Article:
Dislocation dipoles and grain boundary pre-melting

May 22, 2009

[1] The transformation of narrow dislocation dipoles in selected fcc metals and in γ-TiAl

H Wang et al

Transformations of vacancy dipoles of dissociated edge dislocations are analyzed in Cu, Ni and γ-TiAl by molecular dynamics. Dipole heights up to 20 {1 1 1} interplanar distances are investigated at temperatures ranging from 0 K to near the melting points of Cu and Ni and slightly below the upper boundary of the single phase γ-TiAl domain. Three model configurations, hollows, vertical compact and inclined dipoles, are considered and their relative stabilities compared. Except for dipoles one interplanar distance high, hollows are either metastable or unstable and they are never formed by mutually approaching dipolar dislocations. The three configurations transform into a variety of height- and temperature-dependent layouts including cores containing ordered free volumes, zigzagged faulted dipoles and agglomerated stacking-fault tetrahedra (SFT). At the highest temperatures, small individual SFTs are formed by short-range pipe-diffusion along the dipole cores. There is no critical height below which small-height dipoles or their debris would just simply disappear.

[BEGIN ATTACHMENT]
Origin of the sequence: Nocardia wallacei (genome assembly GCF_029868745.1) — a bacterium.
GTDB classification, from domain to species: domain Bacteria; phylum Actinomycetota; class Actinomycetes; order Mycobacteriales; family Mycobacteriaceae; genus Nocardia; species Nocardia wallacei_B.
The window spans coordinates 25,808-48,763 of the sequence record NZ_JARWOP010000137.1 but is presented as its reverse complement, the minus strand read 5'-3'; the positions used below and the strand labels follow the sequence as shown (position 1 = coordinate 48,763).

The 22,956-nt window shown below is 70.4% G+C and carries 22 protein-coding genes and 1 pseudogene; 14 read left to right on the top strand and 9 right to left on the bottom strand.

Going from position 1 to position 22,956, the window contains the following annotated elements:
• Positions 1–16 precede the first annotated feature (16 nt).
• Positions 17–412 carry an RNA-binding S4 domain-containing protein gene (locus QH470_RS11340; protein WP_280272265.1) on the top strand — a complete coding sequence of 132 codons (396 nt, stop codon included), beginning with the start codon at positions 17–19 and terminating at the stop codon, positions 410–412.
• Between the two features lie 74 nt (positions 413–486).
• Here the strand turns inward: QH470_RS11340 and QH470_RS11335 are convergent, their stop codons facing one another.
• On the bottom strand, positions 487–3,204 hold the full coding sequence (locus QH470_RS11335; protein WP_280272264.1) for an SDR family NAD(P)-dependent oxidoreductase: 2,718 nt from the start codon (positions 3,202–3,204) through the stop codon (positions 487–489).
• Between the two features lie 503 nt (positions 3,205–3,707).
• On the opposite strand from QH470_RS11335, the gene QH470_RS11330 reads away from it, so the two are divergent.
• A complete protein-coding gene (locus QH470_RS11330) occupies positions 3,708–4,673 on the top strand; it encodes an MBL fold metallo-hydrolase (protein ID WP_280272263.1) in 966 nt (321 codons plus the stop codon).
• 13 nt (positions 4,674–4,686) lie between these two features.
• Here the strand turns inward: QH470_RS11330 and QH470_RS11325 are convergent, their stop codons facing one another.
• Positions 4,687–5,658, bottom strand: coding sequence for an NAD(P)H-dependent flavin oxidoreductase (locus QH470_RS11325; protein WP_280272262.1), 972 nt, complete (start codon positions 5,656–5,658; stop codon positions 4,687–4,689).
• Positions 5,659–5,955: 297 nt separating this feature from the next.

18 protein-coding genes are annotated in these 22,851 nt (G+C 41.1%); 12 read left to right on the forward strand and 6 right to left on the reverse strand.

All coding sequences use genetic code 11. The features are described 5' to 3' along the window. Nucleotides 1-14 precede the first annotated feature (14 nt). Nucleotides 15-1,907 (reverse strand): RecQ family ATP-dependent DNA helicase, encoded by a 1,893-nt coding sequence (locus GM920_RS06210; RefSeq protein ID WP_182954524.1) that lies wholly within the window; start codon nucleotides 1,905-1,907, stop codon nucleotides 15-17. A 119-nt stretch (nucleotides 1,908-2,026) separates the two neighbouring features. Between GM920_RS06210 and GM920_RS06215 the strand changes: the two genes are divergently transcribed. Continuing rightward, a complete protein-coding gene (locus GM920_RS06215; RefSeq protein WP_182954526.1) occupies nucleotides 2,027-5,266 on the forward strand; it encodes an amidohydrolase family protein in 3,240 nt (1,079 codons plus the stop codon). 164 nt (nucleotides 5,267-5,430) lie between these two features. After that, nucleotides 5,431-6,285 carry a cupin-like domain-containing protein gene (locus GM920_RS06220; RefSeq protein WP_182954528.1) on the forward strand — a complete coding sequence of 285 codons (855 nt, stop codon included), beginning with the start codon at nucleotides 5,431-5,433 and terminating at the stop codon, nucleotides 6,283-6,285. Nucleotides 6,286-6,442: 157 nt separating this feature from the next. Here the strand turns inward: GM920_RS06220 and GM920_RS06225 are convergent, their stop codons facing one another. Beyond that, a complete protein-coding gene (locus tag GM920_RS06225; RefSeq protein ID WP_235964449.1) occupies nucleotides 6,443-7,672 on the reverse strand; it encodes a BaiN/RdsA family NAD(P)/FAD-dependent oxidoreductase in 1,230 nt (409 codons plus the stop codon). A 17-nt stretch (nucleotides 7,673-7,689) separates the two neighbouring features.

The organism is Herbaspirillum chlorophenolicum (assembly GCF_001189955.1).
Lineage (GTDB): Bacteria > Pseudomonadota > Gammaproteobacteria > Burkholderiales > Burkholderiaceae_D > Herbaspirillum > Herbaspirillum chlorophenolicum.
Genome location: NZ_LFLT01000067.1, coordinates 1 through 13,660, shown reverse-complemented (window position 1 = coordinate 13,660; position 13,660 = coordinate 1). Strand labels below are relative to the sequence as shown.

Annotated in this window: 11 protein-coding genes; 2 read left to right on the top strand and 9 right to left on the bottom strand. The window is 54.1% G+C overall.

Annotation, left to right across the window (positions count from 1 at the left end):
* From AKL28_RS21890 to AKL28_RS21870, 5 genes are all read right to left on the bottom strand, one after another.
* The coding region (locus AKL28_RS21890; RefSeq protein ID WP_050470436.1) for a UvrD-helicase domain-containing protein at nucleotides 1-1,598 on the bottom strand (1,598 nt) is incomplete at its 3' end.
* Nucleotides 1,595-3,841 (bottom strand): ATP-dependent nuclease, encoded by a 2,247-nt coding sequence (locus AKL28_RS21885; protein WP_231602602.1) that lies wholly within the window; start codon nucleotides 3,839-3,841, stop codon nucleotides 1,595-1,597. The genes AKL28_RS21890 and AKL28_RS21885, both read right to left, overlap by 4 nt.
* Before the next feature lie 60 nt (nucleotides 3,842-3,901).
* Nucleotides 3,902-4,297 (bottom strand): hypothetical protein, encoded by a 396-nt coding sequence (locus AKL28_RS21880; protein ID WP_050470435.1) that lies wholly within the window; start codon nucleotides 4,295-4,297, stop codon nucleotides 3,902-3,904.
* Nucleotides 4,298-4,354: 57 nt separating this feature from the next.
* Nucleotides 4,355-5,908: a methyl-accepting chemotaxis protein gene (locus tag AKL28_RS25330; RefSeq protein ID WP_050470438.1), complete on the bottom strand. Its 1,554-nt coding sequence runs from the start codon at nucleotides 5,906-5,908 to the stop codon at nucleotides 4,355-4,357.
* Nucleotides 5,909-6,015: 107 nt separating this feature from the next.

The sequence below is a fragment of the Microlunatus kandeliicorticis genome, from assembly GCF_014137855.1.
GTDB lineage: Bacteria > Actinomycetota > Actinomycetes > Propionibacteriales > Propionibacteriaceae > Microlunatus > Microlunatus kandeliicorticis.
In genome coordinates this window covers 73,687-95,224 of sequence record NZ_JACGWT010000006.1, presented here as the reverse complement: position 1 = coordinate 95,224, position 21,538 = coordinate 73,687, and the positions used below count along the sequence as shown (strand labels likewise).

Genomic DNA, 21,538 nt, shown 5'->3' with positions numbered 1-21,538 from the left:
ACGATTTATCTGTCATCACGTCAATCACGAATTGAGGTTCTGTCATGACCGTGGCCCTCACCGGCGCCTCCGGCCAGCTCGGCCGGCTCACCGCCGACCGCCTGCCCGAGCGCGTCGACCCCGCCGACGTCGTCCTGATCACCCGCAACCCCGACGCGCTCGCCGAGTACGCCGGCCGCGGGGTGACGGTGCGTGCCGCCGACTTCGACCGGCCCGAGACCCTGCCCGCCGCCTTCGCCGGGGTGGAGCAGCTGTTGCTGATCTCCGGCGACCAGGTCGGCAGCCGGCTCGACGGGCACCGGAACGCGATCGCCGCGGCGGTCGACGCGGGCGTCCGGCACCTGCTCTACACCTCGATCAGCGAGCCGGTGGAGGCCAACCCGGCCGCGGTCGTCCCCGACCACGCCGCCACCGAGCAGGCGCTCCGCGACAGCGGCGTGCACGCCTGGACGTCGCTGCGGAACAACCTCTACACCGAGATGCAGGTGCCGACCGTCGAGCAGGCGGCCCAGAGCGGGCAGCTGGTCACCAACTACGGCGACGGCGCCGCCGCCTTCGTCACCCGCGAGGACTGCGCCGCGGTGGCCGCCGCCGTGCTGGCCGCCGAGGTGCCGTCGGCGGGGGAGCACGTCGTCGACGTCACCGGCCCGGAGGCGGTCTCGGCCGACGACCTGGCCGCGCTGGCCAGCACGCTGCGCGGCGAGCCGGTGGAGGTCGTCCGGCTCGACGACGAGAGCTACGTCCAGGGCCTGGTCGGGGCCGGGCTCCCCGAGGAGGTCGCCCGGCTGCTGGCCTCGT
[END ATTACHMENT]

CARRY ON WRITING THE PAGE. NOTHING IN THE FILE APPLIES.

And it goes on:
[2] Thermodynamics of grain boundary premelting in alloys. II. Atomistic simulation

P L Williams and Y Mishin

We apply the semi-grand-canonical Monte Carlo method with an embedded-atom potential to study grain boundary (GB) premelting in Cu-rich Cu–Ag alloys. The Σ5 GB chosen for this study becomes increasingly disordered near the solidus line while its local chemical composition approaches the liquidus composition at the same temperature. This behavior indicates the formation of a thin layer of the liquid phase in the GB when the grain composition approaches the solidus. The thickness of the liquid layer remains finite and the GB can be overheated/oversaturated to metastable states slightly above the solidus. The premelting behavior found by the simulations is qualitatively consistent with the phase-field model of the same binary system presented in Part I of this work [Mishin Y, Boettinger WJ, Warren JA, McFadden GB. Acta Mater, in press]. Although this agreement is encouraging, we discuss several problems arising when atomistic simulations are compared with phase-field modeling.

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